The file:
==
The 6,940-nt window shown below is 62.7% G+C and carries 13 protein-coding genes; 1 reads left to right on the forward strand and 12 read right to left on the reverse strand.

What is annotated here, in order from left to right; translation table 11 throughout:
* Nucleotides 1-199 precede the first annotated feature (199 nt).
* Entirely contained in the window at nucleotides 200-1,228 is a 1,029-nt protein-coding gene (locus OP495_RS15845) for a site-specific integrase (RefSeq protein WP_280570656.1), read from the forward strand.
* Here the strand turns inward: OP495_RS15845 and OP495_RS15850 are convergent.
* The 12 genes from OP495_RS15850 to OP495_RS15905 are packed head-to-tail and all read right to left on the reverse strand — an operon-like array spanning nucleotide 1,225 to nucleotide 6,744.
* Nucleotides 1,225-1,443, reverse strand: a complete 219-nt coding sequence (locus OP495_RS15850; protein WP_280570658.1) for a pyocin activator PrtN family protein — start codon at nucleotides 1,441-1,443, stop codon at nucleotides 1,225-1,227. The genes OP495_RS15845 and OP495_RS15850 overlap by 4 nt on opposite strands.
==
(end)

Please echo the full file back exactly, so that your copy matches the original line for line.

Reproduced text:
The 6,940-nt window shown below is 62.7% G+C and carries 13 protein-coding genes; 1 reads left to right on the forward strand and 12 read right to left on the reverse strand.

What is annotated here, in order from left to right; translation table 11 throughout:
* Nucleotides 1-199 precede the first annotated feature (199 nt).
* Entirely contained in the window at nucleotides 200-1,228 is a 1,029-nt protein-coding gene (locus OP495_RS15845) for a site-specific integrase (RefSeq protein WP_280570656.1), read from the forward strand.
* Here the strand turns inward: OP495_RS15845 and OP495_RS15850 are convergent.
* The 12 genes from OP495_RS15850 to OP495_RS15905 are packed head-to-tail and all read right to left on the reverse strand — an operon-like array spanning nucleotide 1,225 to nucleotide 6,744.
* Nucleotides 1,225-1,443, reverse strand: a complete 219-nt coding sequence (locus OP495_RS15850; protein WP_280570658.1) for a pyocin activator PrtN family protein — start codon at nucleotides 1,441-1,443, stop codon at nucleotides 1,225-1,227. The genes OP495_RS15845 and OP495_RS15850 overlap by 4 nt on opposite strands.